Computer-based cognitive behaviour therapy for alcohol use and coexisting depression in rural and urban areas

Researchers

  1. Professor Amanda Baker, University of Newcastle
  2. DrFrances Kay-Lambkin, University of Newcastle; University of NSW
  3. Professor Brian Kelly, University of Newcastle

Summary

In Australia around two thirds of people with mental illness and/or AOD-use disorders fail to seek professional help for their condition. There are significant barriers to accessing treatment; for example, the sheer number of people needing help, geographical isolation, and financial difficulties. A computer-based CBT option has the potential to contribute significantly to overcoming these barriers.

In the absence of research investigating integrated computer-based treatments for people with co-occurring depression and alcohol (and other drug) use problems, and the need to develop an appropriate treatment program for this increasingly large group of the community, the SHADE study (Self-Help for Alcohol/other drugs and Depression) was developed. If this computer based therapy proved as efficacious as the therapist-delivered intervention it would be immediately available for ongoing use in general practice and other settings requiring only minimal training or additional resources.

Outcomes

Therapist- and computer-delivered treatments seemed to result in similar patterns of positive change across many of the outcome variables, indicating the two different modes of providing integrated treatment for depression and AOD-use co-morbidity perform similarly well. In particular, computer-based therapy produced similar or better improvements in the following key outcomes: poly-drug use, depression, hopelessness and suicidal tendencies, hazardous use of substances, hazardous alcohol use, and quantity/frequency of cannabis use.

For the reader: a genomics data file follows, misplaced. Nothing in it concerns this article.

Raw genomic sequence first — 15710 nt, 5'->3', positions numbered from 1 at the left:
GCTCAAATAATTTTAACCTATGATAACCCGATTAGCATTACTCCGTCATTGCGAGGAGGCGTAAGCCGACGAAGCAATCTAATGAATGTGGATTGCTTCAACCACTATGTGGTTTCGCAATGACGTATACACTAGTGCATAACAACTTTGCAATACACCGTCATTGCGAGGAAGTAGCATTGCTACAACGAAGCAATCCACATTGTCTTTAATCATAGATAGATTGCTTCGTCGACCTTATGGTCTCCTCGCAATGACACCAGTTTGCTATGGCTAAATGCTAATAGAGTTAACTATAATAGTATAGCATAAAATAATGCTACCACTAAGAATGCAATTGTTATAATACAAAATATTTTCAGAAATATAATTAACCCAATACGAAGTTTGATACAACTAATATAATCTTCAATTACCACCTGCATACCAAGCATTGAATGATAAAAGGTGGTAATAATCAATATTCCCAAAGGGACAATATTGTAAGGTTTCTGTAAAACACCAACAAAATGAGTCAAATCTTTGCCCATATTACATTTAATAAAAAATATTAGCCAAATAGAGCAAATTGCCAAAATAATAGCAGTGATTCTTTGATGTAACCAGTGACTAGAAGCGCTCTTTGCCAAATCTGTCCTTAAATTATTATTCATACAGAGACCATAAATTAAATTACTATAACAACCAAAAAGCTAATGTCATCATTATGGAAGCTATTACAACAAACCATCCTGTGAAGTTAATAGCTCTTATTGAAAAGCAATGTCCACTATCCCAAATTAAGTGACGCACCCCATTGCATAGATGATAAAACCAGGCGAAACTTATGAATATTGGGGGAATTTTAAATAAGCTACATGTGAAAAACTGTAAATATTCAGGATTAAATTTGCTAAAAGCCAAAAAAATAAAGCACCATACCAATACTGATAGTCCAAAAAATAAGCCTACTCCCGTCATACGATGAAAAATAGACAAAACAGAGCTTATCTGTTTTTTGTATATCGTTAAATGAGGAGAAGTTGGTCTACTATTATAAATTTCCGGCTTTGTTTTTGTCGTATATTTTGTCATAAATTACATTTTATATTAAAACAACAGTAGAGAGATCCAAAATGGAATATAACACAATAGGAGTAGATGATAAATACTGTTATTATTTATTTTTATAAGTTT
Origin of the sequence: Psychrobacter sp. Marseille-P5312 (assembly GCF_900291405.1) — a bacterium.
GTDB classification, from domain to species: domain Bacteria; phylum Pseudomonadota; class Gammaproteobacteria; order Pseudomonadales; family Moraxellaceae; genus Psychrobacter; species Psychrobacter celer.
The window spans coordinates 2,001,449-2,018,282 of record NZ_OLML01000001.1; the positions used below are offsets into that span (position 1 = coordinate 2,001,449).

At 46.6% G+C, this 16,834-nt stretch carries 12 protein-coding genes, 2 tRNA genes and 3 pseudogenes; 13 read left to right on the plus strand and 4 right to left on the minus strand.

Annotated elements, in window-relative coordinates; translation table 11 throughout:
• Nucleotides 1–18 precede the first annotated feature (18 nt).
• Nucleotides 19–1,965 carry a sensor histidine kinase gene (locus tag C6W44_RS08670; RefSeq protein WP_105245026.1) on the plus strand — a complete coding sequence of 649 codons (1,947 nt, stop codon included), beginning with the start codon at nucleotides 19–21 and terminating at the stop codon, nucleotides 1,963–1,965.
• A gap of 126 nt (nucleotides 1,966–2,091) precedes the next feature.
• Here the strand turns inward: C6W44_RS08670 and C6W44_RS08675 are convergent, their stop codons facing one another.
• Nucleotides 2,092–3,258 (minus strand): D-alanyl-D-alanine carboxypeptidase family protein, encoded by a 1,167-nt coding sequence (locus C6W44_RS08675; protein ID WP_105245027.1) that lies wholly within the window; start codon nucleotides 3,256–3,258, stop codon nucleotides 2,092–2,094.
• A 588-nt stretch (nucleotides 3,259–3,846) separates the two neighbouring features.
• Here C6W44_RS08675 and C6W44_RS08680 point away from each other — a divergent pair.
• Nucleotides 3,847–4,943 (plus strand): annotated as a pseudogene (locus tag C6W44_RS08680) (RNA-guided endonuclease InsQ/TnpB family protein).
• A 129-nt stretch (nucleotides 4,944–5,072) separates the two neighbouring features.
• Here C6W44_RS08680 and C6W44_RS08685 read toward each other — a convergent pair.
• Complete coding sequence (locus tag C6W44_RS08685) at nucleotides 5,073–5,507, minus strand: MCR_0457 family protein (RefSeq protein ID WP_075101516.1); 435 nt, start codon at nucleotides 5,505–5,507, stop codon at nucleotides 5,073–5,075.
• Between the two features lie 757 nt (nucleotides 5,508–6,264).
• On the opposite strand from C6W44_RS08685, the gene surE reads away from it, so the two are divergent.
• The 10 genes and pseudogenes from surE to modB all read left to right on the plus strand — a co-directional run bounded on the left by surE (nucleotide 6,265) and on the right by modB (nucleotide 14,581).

These promising results are particularly important, considering the computer-delivered intervention used an average of only 12 minutes face-to-face clinician time per session compared with approximately one hour of face-to-face therapy among the therapist-delivered equivalents and the control intervention.

The researchers plan to adapt the computer-based SHADE treatment to a web-based program that is easily accessible over the Internet. They hope that this will increase the accessibility of this evidence-based treatment program and facilitate ongoing research with the target group.

The project team was awarded the 2009 National Drug and Alcohol Award for Excellence in Research.

References

Kay-Lambkin, FJ, Baker, FJ, Lewin, TJ & Carr, VJ 2008 Computer-based psychological treatment for co-morbid depression and problematic alcohol and/or cannabis use: a randomised controlled trial of clinical efficacy. Addiction, 104(3): 378-388.

FARE continues to fund and undertake research that contributes to the knowledge-base about alcohol harms and strategies to reduce them.

This research is used to inform our approach to evidence-based alcohol policy development, ensuring that the solutions we are advocating for are informed by research. FARE’s research is also often quoted by governments, other not-for-profit organisations and researchers in public discussions about alcohol, demonstrating that FARE is seen as a leading source of information.

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